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  3. maybe it's particularly American, this idea of an uncharted wilderness, where there's nobody you can ask for directions/no directions to give, and orcs (William Blake's name for archetypical, natural-bestial lapsarian man) are native Americans. I bet someone's said that before.

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  4. the assumption that all is unknown, that nobody really lives here, and certainly nobody's made maps or established trade routes. There are castles but no farms.

    I think that's perhaps an extreme interpretation of the quote. We know from reminiscences back in the day that the players weren't so utterly in the dark that they couldn't do research, ask questions, and plan accordingly. I think the point of the quote is that there's a parallel between the dungeon and the wilderness and that both point to one of the pillars of the game: exploration of the unknown. Lose that and you lose much of what D&D is about.

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  5. maybe it's particularly American, this idea of an uncharted wilderness, where there's nobody you can ask for directions/no directions to give

    I think there's something to that. I've pointed out before that Westerns are an important ingredient in the development of pulp fantasy and thus of D&D. There's a reason even an edition as rootless as 4e establishes "points of light" as its default setting assumption. The uncharted frontier is hardwired into D&D.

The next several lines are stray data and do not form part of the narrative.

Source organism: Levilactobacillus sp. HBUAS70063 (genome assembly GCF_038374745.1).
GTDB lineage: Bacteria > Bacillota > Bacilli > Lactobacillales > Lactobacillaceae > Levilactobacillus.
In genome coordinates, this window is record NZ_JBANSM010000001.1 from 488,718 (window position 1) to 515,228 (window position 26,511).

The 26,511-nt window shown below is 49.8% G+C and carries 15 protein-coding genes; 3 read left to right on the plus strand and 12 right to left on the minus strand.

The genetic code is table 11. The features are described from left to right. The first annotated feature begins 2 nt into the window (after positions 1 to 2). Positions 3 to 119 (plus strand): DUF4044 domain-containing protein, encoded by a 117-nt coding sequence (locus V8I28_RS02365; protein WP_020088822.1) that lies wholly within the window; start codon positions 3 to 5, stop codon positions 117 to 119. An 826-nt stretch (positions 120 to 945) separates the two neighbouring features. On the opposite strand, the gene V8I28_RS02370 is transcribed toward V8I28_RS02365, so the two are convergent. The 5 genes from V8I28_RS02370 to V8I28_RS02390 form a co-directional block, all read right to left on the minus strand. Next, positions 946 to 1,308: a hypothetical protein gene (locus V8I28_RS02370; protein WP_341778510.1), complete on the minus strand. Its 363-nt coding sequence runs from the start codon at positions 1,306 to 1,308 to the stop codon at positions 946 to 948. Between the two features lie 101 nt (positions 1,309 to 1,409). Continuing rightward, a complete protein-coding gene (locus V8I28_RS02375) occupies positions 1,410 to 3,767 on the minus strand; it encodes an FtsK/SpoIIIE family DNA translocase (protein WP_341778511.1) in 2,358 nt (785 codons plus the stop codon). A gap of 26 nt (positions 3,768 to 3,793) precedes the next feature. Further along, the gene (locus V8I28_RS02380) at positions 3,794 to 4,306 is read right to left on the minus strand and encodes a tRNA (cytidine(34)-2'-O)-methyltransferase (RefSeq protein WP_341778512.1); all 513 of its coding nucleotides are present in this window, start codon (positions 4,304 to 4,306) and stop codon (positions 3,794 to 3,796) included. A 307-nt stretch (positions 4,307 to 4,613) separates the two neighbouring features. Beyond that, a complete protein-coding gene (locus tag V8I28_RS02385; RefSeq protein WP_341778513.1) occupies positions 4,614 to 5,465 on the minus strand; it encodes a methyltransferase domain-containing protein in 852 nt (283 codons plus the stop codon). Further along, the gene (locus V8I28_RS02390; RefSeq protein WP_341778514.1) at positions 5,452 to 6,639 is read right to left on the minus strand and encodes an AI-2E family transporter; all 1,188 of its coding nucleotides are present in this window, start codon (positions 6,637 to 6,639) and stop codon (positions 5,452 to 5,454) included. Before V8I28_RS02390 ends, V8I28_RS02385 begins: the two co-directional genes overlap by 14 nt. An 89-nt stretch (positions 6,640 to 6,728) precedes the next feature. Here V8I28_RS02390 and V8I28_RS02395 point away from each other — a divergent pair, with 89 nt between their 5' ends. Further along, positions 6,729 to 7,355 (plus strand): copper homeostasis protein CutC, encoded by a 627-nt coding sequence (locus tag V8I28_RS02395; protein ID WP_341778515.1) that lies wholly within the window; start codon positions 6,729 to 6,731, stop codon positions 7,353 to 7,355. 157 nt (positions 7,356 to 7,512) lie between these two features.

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  6. but I like being absurdly literal! Two explanations spring to m mind for how the situation could arise, where the PCs know nothing about where they are. Both, I think, might make good openings for games:
    1) shipwreck. The players are equipped with wha they can scavenge from the wreckage. The only way inland from their secluded beach is through a cave entrance.
    2) they were on their way to some military campaign and got sidetracked. This could be as simple as failing to wake up when the armed encampment moved out (sounds bizarre but it really happened!) or more exotic: maybe they were part of a group sent to relieve a remote bastion of the Great Flying Castle: in the middle of battle the bastion was blown up and they were thrown off, landing in whatever benighted corner of the underrealm they happened to be passing over at the time. Now they have to try to get back to the castle, which is thirty feet up and moving at about the speed of a running horse, and already some miles away. Their best bet is to try to enlist the help of some powerful wizard.